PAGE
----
In order for it to run in the browser, I just need to run the piece of code with the polyfill. This is a simple .js file that we use a regular include with. We install the polyfill module like this:

npm install --save-dev babel-polyfill

And we use include like so:

<script src="node_modules/babel-polyfill/dist/polyfill.js"></script>

If you’re using node, it’s even easier. Just execute require right when the code starts to run—make sure it runs at the first entry point:


If you’re using Whatsapp or something else, there are other ways which we’ll talk about another time.


So it’s pretty easy and simple, right? But there are a few things to keep in mind:


The polyfills must run before hand

This mean we must be certain that the polyfill code runs before any code that relies on the features of that polyfill. This is because if that code runs before the polyfill, each call to promise in an old environment will fail. In other words, we need to make sure that the polyfill runs before everything. If by chance you get an error like this:

var promise = new Promise(function(resolve, reject) {
ReferenceError: Promise is not defined

It is a sign that there is a call to promise before the polyfill.


Polyfills are heavy, because they contain all the new features of all the standards (including ES6 aka ES2015, and all those that come after). If we only need the polyfill of one specific feature, then we can install only that one. It’s a bit more complicated, but actually there are more than a few polyfill libraries, the most common being the one that Babel relies on.  We can take the polyfills we need from it.


Polyfills put in global objects/methods

The polyfill puts a global promise (or other global objects) into the code. This is likely to cause a significant problem if there is another module or code block that handles it. If you write a plugin or module, don’t assume that this is a global promise object, but rather use babel-plugin-transform-runtime, a Babel add-on. In the next article we’ll cover add-on in detail.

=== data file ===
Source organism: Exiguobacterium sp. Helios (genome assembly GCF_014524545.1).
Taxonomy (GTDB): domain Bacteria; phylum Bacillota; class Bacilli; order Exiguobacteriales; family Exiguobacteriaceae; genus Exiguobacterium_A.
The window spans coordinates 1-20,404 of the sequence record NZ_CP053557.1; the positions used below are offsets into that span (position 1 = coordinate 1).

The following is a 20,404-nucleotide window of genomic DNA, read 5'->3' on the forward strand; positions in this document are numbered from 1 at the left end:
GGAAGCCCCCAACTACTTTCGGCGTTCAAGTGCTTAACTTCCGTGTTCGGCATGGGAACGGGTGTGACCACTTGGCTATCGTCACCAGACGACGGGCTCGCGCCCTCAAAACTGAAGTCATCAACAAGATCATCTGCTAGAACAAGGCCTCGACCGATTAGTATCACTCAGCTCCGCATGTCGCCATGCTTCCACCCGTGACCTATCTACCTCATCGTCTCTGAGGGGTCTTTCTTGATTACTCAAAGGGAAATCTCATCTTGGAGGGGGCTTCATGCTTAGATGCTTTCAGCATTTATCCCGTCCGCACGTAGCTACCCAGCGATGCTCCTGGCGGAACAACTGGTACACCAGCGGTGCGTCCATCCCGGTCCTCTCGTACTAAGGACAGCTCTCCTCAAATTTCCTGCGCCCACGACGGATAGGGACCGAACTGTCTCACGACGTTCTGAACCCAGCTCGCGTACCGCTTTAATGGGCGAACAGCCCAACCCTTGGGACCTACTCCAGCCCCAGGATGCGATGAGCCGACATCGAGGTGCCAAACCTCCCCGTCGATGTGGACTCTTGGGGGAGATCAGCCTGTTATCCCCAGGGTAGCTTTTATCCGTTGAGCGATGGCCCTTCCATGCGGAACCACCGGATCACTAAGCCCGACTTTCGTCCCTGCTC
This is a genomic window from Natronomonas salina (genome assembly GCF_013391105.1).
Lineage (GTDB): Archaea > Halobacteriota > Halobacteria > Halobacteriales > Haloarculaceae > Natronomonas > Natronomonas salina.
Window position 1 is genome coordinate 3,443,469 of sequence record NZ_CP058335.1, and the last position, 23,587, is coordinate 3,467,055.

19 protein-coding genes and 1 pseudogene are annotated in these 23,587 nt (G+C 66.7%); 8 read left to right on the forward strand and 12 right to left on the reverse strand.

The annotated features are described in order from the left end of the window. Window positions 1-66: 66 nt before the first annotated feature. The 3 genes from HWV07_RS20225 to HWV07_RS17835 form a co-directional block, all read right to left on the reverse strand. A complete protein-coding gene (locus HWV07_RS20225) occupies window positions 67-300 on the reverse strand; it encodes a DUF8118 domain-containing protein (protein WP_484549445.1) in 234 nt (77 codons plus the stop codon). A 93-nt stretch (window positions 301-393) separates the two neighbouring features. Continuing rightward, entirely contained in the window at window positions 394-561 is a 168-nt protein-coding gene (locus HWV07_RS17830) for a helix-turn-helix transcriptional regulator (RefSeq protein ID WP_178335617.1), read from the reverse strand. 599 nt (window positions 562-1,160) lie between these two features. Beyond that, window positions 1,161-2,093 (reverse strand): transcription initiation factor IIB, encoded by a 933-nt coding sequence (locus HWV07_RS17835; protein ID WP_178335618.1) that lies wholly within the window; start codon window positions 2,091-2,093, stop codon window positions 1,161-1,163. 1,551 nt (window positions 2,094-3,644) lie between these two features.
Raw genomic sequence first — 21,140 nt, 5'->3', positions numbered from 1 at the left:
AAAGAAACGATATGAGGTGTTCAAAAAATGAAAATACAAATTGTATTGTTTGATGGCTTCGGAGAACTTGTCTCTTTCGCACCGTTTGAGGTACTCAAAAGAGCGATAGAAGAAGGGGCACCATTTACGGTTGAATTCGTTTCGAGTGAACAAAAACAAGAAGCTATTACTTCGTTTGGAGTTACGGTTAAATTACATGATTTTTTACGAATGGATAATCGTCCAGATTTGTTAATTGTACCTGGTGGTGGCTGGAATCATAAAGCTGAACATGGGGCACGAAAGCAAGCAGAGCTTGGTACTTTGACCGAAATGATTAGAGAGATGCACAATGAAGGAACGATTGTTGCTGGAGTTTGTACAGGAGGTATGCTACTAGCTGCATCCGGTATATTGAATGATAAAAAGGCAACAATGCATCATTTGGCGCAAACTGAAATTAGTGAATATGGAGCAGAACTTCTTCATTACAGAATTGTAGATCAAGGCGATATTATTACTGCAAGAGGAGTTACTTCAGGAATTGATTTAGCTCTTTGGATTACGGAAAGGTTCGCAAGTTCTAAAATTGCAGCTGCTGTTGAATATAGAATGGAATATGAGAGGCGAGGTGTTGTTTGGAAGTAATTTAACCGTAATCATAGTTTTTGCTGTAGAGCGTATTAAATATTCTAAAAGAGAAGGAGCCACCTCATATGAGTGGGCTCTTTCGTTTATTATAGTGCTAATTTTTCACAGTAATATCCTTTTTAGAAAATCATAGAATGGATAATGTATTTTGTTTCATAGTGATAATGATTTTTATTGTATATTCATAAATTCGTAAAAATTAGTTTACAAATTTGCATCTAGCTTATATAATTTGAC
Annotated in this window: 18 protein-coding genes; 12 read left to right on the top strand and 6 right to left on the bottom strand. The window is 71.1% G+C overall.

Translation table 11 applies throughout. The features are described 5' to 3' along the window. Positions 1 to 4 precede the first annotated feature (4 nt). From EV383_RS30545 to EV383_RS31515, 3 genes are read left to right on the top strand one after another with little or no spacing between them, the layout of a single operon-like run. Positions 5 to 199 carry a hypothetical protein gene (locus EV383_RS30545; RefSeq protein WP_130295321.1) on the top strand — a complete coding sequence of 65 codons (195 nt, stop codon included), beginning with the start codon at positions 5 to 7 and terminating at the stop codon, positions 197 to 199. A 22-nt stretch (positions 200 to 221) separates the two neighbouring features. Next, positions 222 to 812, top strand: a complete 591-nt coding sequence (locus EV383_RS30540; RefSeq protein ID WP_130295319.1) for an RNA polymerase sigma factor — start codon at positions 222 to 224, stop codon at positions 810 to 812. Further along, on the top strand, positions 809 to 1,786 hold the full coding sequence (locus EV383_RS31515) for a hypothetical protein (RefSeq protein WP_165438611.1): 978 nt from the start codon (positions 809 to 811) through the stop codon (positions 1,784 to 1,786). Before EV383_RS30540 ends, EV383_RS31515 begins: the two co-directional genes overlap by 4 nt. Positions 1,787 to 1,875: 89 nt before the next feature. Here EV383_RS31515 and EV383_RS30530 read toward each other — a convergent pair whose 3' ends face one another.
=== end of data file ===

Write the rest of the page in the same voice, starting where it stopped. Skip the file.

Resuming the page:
The issue of polyfills is likely to be a bit confusing. If you feel a bit lost, just remember to include the Babel polyfill, whether it uses promise or other global objects, and to use all the features that you want without worry. If you’re feeling brave you can check the exact features you’re using, and implement the specific polyfill assignments via core-js, or some other way. In most cases though, in order to support old browsers, we’ll just put the Babel polyfill into the application and forget about it.


You’re probably asking yourself why this isn’t done automatically.  The reason is that not everyone want to use polyfills for three reasons which we mentioned in a previous article. Version 6 of Babel allows for modularity and for everyone to use what they want, without stuffing everything down your throat. If we want a polyfill and we have promise or any other global object, we’ll use it. If not, then we won’t. And don’t forget that in the future Babel is supposed to work with ES2017 and up, and is supposed to have compatibility with ES6 from ES2018, so this modular approach will be critical going forward.


Previous article: creating a sourcemap

Next article: coming soon!


About the author: Ran Bar-Zik is an experienced web developer whose personal blog, Internet Israel, features articles and guides on Node.js, MongoDB, Git, SASS, jQuery, HTML 5, MySQL, and more. Translation of the original article by Aaron Raizen.

By Ran Bar-Zik | 1/4/2018 | General